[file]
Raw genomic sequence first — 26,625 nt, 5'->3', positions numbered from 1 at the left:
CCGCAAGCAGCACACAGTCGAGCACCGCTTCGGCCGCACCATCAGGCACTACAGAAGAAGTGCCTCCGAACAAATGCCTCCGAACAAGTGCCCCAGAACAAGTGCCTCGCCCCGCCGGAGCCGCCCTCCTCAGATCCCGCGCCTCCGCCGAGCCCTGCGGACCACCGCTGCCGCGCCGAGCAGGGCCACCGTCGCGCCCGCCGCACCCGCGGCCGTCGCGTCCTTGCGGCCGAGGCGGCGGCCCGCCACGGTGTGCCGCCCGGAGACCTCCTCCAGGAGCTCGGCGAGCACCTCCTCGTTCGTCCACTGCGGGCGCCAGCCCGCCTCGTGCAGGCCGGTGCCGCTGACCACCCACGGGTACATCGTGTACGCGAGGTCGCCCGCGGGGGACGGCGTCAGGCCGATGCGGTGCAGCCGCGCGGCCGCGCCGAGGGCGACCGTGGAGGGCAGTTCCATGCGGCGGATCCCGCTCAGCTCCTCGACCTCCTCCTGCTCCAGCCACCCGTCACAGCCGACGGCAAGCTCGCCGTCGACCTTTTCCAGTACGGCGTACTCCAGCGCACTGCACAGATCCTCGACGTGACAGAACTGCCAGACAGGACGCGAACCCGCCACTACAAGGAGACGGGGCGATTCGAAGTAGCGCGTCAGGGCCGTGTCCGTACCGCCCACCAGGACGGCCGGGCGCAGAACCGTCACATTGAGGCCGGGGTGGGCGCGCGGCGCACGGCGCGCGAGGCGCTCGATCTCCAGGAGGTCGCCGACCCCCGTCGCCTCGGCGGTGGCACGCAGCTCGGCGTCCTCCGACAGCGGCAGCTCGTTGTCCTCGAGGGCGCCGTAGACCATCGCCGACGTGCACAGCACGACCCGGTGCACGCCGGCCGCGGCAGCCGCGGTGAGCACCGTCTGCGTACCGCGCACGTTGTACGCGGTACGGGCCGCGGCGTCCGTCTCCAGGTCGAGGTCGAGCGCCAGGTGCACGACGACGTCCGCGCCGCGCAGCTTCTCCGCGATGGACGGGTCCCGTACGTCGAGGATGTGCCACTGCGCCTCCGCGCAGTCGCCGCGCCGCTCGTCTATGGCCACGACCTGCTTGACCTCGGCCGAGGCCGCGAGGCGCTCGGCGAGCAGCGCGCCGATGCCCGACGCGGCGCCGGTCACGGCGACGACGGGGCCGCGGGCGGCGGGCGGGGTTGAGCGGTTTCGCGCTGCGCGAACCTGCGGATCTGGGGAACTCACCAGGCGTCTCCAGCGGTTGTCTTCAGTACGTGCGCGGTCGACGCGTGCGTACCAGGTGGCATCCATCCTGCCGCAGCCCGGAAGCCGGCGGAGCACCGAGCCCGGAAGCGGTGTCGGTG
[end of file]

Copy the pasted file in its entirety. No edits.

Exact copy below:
Raw genomic sequence first — 26,625 nt, 5'->3', positions numbered from 1 at the left:
CCGCAAGCAGCACACAGTCGAGCACCGCTTCGGCCGCACCATCAGGCACTACAGAAGAAGTGCCTCCGAACAAATGCCTCCGAACAAGTGCCCCAGAACAAGTGCCTCGCCCCGCCGGAGCCGCCCTCCTCAGATCCCGCGCCTCCGCCGAGCCCTGCGGACCACCGCTGCCGCGCCGAGCAGGGCCACCGTCGCGCCCGCCGCACCCGCGGCCGTCGCGTCCTTGCGGCCGAGGCGGCGGCCCGCCACGGTGTGCCGCCCGGAGACCTCCTCCAGGAGCTCGGCGAGCACCTCCTCGTTCGTCCACTGCGGGCGCCAGCCCGCCTCGTGCAGGCCGGTGCCGCTGACCACCCACGGGTACATCGTGTACGCGAGGTCGCCCGCGGGGGACGGCGTCAGGCCGATGCGGTGCAGCCGCGCGGCCGCGCCGAGGGCGACCGTGGAGGGCAGTTCCATGCGGCGGATCCCGCTCAGCTCCTCGACCTCCTCCTGCTCCAGCCACCCGTCACAGCCGACGGCAAGCTCGCCGTCGACCTTTTCCAGTACGGCGTACTCCAGCGCACTGCACAGATCCTCGACGTGACAGAACTGCCAGACAGGACGCGAACCCGCCACTACAAGGAGACGGGGCGATTCGAAGTAGCGCGTCAGGGCCGTGTCCGTACCGCCCACCAGGACGGCCGGGCGCAGAACCGTCACATTGAGGCCGGGGTGGGCGCGCGGCGCACGGCGCGCGAGGCGCTCGATCTCCAGGAGGTCGCCGACCCCCGTCGCCTCGGCGGTGGCACGCAGCTCGGCGTCCTCCGACAGCGGCAGCTCGTTGTCCTCGAGGGCGCCGTAGACCATCGCCGACGTGCACAGCACGACCCGGTGCACGCCGGCCGCGGCAGCCGCGGTGAGCACCGTCTGCGTACCGCGCACGTTGTACGCGGTACGGGCCGCGGCGTCCGTCTCCAGGTCGAGGTCGAGCGCCAGGTGCACGACGACGTCCGCGCCGCGCAGCTTCTCCGCGATGGACGGGTCCCGTACGTCGAGGATGTGCCACTGCGCCTCCGCGCAGTCGCCGCGCCGCTCGTCTATGGCCACGACCTGCTTGACCTCGGCCGAGGCCGCGAGGCGCTCGGCGAGCAGCGCGCCGATGCCCGACGCGGCGCCGGTCACGGCGACGACGGGGCCGCGGGCGGCGGGCGGGGTTGAGCGGTTTCGCGCTGCGCGAACCTGCGGATCTGGGGAACTCACCAGGCGTCTCCAGCGGTTGTCTTCAGTACGTGCGCGGTCGACGCGTGCGTACCAGGTGGCATCCATCCTGCCGCAGCCCGGAAGCCGGCGGAGCACCGAGCCCGGAAGCGGTGTCGGTG